Opec+ keeps cautious oil production despite Biden pressure

·3 min read

THE Organization of the Petroleum Exporting Countries (Opec) and allied oil-producing countries rebuffed pressure from US President Joe Biden to pump significantly more oil and lower gasoline prices for American drivers, deciding Thursday, Nov. 4, 2021 to stick with their plan for cautious monthly increases even as prices surge and the global economy is thirsty for fuel.

The Opec+ alliance, made up of Opec members led by Saudi Arabia and non-members led by Russia, approved an increase in production of 400,000 barrels per day for the month of December at an online meeting.

That is in line with the group’s road map to add that amount of oil to the market every month into next year.

The plan is to open the petroleum taps bit by bit — even as oil prices have surged to seven-year highs — until deep production cuts made during the coronavirus pandemic are restored.

That hasn’t gone down well with Biden, who has made repeated calls to pump more oil.

The US used the Group of 20 summit last weekend in Rome to consult with other oil-consuming countries on how to exert influence over the producing countries and what they might do if the Saudis and Russians continue to hold back.

“Our view is that the global recovery should not be imperiled by a mismatch between supply and demand,” a White House National Security Council statement said Thursday. “Opec+ seems unwilling to use the capacity and power it has now at this critical moment of global recovery for countries around the world.”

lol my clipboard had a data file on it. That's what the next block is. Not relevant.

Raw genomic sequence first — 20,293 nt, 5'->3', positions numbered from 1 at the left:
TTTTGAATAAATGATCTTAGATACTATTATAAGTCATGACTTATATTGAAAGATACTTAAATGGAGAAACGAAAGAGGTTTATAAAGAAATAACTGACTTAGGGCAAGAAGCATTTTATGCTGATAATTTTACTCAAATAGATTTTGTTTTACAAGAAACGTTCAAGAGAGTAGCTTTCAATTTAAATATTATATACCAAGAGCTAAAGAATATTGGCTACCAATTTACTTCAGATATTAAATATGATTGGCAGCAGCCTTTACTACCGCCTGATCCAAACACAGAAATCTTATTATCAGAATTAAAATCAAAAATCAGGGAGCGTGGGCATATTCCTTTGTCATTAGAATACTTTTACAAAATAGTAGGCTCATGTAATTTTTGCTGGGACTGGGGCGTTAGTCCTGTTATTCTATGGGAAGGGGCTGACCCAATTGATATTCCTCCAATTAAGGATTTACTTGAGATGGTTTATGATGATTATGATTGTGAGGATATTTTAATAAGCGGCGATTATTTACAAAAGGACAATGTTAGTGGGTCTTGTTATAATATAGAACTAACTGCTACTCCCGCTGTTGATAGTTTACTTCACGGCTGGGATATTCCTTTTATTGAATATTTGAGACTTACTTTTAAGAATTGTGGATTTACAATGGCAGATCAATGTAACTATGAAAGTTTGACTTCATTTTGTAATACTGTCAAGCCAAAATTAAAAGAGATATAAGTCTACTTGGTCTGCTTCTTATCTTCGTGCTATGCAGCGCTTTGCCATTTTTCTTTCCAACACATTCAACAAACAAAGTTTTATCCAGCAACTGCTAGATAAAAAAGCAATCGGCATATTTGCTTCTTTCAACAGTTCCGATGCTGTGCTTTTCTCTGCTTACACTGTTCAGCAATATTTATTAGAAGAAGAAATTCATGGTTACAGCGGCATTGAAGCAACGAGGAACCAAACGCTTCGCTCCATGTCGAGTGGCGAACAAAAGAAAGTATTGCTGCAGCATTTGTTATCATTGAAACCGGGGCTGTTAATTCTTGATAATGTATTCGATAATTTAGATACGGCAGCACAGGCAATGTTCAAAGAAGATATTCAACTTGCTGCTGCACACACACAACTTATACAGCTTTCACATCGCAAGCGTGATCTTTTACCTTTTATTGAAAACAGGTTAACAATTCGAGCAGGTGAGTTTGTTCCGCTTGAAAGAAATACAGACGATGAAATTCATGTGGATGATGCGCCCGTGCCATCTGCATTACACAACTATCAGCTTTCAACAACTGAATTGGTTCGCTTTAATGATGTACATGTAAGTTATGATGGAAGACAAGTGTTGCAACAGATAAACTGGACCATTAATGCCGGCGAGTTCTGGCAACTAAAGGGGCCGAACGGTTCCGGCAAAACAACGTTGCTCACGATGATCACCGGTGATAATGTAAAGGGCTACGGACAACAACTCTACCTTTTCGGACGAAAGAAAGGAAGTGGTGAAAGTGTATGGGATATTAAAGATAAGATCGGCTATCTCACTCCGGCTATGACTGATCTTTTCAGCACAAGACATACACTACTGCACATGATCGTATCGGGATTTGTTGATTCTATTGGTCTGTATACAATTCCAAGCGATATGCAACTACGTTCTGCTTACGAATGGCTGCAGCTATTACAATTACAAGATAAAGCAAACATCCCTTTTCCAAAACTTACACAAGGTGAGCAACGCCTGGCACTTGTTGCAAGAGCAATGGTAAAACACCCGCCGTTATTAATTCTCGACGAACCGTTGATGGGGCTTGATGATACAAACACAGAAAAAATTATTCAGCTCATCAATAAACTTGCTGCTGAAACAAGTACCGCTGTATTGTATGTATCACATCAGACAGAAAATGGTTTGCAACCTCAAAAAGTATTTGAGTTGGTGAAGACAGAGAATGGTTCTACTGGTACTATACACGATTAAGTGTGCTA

Responsible regulator

Saudi Energy Minister Prince Abdulaziz bin Salman said member countries were “underscoring their commitment to market stability.”

He said Opec+ was serving as a responsible market “regulator,” comparing the relative stability of the oil market to the wild swings in prices for natural gas, which have risen more than five times what they were at the start of the year amid a global fossil fuel crunch.

“Markets need to be regulated, or things may go astray as we have been seeing over the past four months,” he said at a news conference.

The caution from Opec+ means higher prices worldwide and more revenue for producing countries.

Slower increases also mean less risk of increasing production too fast and sending prices suddenly lower as the group braces for the possibility of more economic turbulence from Covid-19 outbreaks this winter or from supply chain backups, labor shortages and rising consumer prices that have threatened the global recovery.

Russian Deputy Prime Minister Alexander Novak said the alliance considered “the pluses and minuses,” including higher reserves in some countries, the seasonal drop in demand in winter and the impact of the delta variant.

Suhail Almazrouei, energy minister of the United Arab Emirates, said oil markets were expected to be in surplus by early next year and that the gradual road map “is taking us smoothly to that position” where supply and demand would “rebalance in the first and second quarters.”

US oil prices eased somewhat this week after hitting their highest level since 2014.

Oil traded up 0.6 percent at US$81.39 per barrel, on the New York Mercantile Exchange after the Opec+ decision, down from its recent peak of over $85 last week.

International benchmark Brent crude traded at $82.74 Thursday, down from over $86 last week. Oil prices fell ahead of the meeting on speculation that the US possibly in coordination with other countries, could try to quell the recent price rally by releasing crude from strategic reserves.(AP)

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